Treaty of Versailles 1919
After the armistice of World War I, the Allied powers were left with the task of figuring out the conditions to end the war. Germany would have to agree to whatever the Allied powers came up with, or face the threat of being occupied by Allied powers. Each nation submitted its requests for the Treaty. After compiling each of the nation's requests and cutting some of each nations request, the Treaty was sent to each nation to be ratified. All of the nations involved ratified the treaty except for the US. The Treaty of Versailles was unable to be ratified by the US because President Wilson was unwilling to compromise on the League of Nations.
The US sent President Woodrow Wilson's Fourteen-Point plan for consideration. After most of his fourteen-points were rejected or compromised, the remaining points were incorporated into the Treaty of Versailles, and the Treaty of Versailles was sent to the US to be ratified.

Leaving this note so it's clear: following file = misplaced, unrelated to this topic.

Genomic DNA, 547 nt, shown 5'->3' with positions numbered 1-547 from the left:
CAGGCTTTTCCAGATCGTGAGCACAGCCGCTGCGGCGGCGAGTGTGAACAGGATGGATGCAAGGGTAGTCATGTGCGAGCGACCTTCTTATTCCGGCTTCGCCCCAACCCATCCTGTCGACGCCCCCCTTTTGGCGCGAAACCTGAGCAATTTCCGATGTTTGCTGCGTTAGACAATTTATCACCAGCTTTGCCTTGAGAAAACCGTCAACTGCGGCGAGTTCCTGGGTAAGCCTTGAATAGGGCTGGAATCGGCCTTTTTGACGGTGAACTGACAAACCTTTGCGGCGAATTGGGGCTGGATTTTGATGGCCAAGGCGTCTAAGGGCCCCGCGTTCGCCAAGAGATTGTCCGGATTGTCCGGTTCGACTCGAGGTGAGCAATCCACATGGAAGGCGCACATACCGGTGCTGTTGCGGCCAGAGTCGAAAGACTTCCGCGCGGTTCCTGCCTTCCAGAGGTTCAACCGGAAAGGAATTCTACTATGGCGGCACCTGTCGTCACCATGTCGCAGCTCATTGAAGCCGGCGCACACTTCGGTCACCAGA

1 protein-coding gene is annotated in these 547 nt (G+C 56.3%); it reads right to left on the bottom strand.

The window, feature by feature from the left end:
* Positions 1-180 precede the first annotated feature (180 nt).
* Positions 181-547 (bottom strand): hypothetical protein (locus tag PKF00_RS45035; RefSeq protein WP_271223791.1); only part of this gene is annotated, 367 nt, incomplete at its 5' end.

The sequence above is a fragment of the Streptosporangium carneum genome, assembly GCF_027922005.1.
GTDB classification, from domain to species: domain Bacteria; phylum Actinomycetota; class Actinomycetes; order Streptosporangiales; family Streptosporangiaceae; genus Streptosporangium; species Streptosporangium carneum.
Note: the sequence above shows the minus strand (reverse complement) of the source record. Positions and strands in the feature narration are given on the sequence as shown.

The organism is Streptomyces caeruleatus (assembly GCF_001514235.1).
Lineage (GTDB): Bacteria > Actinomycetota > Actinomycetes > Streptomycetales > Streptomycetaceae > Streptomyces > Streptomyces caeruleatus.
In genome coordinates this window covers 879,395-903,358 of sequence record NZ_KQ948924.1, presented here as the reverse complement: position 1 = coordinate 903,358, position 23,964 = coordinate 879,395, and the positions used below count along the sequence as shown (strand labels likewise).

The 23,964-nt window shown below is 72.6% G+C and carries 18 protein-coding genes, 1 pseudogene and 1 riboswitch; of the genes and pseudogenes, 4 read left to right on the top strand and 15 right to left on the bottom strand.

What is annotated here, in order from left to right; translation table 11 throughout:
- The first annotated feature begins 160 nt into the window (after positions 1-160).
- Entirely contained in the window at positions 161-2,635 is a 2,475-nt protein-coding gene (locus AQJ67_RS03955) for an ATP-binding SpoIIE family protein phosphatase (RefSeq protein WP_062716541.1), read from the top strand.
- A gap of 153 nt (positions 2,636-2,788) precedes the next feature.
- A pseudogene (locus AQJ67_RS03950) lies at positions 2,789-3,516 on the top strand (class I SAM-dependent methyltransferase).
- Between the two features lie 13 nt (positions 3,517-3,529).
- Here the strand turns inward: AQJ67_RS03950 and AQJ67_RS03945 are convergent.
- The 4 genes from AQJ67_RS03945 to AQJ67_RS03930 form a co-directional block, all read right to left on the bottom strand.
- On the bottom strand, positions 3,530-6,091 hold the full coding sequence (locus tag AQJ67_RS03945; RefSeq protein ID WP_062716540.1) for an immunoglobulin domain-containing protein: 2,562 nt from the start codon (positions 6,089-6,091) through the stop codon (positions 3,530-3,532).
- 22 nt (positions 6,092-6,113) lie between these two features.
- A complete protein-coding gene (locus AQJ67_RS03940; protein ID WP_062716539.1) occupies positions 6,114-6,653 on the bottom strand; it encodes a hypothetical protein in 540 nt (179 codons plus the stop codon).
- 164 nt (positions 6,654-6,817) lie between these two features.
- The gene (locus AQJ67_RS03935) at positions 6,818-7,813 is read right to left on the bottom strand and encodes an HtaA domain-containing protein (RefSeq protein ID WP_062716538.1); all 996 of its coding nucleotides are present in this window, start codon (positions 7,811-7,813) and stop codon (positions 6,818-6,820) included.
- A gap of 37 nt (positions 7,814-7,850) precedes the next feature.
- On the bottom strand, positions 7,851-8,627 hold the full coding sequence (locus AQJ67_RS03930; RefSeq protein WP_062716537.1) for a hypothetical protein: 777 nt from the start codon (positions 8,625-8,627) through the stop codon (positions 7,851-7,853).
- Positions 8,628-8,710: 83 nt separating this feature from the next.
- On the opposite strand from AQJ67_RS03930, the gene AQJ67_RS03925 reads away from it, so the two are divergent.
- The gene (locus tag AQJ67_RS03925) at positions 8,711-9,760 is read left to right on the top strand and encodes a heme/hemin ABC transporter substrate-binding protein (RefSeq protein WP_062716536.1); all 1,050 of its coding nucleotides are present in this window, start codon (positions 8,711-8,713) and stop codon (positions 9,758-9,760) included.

One of Wilson's Fourteen-Points was the idea for a League of Nations, which was included in the original Treaty of Versailles sent to the US. This "league" would include most of the nations in the world, and would decide conflicts between nations. This article was the article that the US Senate could not agree upon
During the time of the Senate negotiations, three groups existed. The first was strongly in support of the Treaty with the League of Nations. The second would have supported the treaty with modifications. The third would not support the treaty with the League of Nations in it at all. The main chunk of votes, however, lied in this second group. As supported by William Borah's speech, there was a group of senators who did not support the League. They did not want the...